I haven't posted on this blog much lately, but I thought this piece warranted a post. This was a birthday illustration that I'm hoping to alter slightly and turn into a greeting card one day. I tried a slightly different approach with this one, using pencil for the outline instead of pen, combined with watercolor, to get a softer look. I'm happy with the way it turned out, but I think I still need to do some tinkering with the technique. I also did this drawing without looking at reference photos which gives it a slightly more illustrative and less realistic feel. 

Since the last time I posted here I've started making greeting cards with my work on it, including several Bill Murray pieces that I made for a Bill Murray themed show at Good: A Gallery here in Portland on N. Mississippi and N. Skidmore. All my new cards and prints are available at my Etsy shop, and if you happen to live in Portland you can buy them in person at Flutter on Mississippi St. (When you're there please give their store cat "King" a good head scratching for me!)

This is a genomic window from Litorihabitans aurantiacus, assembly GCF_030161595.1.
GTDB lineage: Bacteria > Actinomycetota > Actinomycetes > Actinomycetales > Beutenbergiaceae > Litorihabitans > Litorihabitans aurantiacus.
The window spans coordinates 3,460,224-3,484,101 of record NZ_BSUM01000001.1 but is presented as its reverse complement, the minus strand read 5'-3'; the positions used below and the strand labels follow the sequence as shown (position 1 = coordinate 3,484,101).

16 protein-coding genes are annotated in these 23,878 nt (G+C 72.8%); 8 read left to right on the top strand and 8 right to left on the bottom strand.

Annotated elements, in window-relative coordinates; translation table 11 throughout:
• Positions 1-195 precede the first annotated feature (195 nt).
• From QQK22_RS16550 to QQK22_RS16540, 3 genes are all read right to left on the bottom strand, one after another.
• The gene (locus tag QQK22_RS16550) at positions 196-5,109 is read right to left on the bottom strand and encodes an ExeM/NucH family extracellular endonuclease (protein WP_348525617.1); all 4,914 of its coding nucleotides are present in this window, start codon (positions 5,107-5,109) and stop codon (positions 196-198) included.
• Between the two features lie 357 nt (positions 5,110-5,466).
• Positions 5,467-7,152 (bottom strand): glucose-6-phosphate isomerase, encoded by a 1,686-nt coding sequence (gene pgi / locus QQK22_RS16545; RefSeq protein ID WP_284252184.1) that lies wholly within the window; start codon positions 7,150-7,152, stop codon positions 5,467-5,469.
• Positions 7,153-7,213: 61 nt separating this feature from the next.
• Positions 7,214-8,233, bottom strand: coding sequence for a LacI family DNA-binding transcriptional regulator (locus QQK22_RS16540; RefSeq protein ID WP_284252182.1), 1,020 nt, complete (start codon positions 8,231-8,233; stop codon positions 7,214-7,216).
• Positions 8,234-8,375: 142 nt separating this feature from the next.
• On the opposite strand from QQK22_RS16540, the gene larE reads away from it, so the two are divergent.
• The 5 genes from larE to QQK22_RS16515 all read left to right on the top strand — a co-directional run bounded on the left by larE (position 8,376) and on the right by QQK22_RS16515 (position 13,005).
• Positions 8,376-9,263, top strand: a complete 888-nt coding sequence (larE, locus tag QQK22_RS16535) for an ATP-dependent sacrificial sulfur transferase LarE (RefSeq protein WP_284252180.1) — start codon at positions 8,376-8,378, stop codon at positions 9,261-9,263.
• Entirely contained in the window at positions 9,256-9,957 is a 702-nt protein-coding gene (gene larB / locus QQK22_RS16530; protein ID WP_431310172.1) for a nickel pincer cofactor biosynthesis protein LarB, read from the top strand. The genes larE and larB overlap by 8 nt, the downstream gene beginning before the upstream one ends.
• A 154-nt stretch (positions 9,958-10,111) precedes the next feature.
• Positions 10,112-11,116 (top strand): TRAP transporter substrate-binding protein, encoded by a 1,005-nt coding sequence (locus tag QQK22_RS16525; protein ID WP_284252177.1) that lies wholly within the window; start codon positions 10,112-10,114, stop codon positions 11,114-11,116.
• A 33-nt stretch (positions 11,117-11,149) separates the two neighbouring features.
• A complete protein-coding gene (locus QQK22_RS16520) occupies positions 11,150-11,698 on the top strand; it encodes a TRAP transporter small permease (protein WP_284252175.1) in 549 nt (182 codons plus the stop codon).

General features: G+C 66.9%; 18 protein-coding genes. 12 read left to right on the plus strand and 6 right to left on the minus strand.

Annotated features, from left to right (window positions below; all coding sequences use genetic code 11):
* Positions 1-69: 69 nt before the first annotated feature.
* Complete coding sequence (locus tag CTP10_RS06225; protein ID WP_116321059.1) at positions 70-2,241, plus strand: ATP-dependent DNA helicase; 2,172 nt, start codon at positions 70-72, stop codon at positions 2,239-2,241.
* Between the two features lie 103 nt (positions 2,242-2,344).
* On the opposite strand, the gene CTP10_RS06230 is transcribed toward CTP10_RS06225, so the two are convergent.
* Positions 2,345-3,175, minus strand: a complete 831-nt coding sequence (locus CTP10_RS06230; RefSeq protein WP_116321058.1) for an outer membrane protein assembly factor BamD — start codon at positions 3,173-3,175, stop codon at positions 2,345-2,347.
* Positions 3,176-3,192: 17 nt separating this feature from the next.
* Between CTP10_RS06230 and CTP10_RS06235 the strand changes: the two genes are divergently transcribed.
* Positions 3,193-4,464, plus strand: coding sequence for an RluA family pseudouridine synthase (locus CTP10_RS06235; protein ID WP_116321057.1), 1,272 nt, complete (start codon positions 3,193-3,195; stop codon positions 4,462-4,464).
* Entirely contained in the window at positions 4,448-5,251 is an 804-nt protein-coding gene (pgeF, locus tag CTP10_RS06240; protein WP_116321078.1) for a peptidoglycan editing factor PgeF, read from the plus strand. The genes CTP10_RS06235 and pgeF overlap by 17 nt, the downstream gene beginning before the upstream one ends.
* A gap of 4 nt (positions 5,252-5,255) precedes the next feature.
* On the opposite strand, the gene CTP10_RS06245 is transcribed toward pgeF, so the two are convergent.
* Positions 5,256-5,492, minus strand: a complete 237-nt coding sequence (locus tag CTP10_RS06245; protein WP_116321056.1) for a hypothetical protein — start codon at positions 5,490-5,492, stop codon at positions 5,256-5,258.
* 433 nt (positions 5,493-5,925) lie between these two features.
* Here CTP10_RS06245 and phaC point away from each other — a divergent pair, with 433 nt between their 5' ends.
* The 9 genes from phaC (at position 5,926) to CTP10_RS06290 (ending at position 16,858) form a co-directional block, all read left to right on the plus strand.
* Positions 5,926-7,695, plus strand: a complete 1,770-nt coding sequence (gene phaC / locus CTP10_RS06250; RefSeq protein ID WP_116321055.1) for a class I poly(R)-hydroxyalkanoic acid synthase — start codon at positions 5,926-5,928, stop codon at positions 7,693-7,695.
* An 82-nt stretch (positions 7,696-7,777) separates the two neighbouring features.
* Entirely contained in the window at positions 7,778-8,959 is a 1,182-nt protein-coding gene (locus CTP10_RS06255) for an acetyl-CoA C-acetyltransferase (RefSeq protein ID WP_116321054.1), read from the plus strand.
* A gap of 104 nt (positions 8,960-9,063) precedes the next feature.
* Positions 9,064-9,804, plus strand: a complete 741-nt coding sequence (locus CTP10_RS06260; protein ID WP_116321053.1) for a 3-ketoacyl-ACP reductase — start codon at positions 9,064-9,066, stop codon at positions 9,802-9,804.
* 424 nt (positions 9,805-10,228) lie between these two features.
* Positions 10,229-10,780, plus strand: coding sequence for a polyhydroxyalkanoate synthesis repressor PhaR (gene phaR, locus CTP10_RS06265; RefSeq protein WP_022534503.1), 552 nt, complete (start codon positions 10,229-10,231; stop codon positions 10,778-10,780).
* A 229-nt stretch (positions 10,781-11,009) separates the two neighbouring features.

My cards are also being sold at Skylight Books in Los Angeles and Elliot Bay Book Store in Seattle, which is very exciting for me. Even though I haven't posted here in a while that doesn't mean I haven't been drawing! I'm always uploading stuff to my Instagram feed (beardedmaladies) and to my Facebook page. Sorry for all the self promotion but I've got a lot to update you guys on! I have a show coming up in June at Paxton Gate here in Portland which will be an extension of my Insect series I did back in September of 2013. I've been having fun working on new bug paintings and I'm looking forward to sharing them on here soon. Okay, is that all? I think that's all. Bye!